Next door to Kindergarten, downstream in this chain-lake learning system, is the booming economic simulation engine of the fifth and sixth grade classroom. They too are simulating real life, this time in a spontaneous economy that includes banks, manufacturers of all kinds (tea, toffee, clothing and accessories?), service industries, currency, and municipal offices. The kids are handling real life problems in scale model, combinatory scenarios. This is higher-level reasoning, communication, and motor skills. But it’s some of the same skills that any of us are applying to adult careers. We are all down stream from “combinatory play,” if we are fortunate.
This Great Lakes watershed could also be called childhood flowing into adulthood, and beyond. And this canoe of ours holds everyone, paddling together, in the same direction, hopefully. The AAP might be supplying a rudder for us. “In today’s ‘achievement culture,’ the best thing you can do for your young child is to give her a chance to have unstructured play – both with you and independently. Children need this in order to figure out how the world works.”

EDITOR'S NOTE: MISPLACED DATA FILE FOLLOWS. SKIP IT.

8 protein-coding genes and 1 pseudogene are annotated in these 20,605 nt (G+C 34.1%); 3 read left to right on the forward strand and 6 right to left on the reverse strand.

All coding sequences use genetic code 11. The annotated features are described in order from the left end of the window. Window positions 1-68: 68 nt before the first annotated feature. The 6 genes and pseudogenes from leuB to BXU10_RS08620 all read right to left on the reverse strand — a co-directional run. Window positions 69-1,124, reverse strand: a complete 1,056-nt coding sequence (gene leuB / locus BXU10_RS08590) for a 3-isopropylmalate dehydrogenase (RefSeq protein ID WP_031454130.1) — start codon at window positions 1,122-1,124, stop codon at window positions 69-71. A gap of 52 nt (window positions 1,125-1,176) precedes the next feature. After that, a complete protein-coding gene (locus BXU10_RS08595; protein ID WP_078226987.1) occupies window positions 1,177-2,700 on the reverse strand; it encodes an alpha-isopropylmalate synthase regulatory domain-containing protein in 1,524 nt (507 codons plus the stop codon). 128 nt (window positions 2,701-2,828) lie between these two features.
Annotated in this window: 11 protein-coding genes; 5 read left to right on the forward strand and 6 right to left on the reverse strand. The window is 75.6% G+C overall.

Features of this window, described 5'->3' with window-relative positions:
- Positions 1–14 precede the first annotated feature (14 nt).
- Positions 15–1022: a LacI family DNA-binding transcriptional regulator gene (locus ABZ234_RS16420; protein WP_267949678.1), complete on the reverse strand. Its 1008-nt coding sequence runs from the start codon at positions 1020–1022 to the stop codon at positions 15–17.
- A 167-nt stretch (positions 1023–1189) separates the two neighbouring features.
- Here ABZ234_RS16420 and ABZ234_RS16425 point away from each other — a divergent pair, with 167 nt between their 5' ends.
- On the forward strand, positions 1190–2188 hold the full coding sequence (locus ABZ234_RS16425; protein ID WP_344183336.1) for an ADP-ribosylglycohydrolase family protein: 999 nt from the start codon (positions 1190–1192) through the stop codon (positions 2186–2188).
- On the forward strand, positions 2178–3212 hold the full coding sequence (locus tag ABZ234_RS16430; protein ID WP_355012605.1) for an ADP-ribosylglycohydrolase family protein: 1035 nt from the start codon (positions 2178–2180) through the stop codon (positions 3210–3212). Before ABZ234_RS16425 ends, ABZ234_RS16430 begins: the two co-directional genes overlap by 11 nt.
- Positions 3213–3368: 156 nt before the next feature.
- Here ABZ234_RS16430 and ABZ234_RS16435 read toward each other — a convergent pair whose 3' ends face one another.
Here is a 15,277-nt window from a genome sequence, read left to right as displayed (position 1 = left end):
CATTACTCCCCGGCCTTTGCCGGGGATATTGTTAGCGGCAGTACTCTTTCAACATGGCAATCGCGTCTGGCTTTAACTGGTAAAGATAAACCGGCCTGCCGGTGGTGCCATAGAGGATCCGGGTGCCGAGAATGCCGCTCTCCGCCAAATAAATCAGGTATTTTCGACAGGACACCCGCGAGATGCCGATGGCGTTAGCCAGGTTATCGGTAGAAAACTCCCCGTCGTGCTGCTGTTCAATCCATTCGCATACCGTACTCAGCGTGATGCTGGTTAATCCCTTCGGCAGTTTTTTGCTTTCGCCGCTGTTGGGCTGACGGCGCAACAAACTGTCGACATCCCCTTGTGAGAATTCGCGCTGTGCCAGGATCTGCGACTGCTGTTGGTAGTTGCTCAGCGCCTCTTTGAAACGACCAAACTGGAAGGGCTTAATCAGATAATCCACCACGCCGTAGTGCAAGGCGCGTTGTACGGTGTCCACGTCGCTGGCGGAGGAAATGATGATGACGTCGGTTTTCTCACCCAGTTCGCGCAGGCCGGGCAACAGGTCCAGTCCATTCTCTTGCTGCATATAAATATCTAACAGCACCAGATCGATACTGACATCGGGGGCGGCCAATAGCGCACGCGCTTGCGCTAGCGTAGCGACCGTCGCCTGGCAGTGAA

How the world works? You mean, how Lake Superior is connected to the other great lakes and, eventually, the great Atlantic Ocean? How to navigate; how to manage those blue water currents – and your fellow paddlers. Don’t forget man overboard and lifeboat drills – the world works best when there are well-trained first responders. To say nothing of exploring that portal to France! It’s a big world out there. But it’s a plenty big world right here in the kindergarten classroom. Paddle on.
The Christian Science Monitor has assembled a diverse group of the best family and parenting bloggers out there. Our contributing and guest bloggers are not employed or directed by the Monitor, and the views expressed are the bloggers' own, as is responsibility for the content of their blogs. Todd R. Nelson is Head of School at The School in Rose Valley, Pa.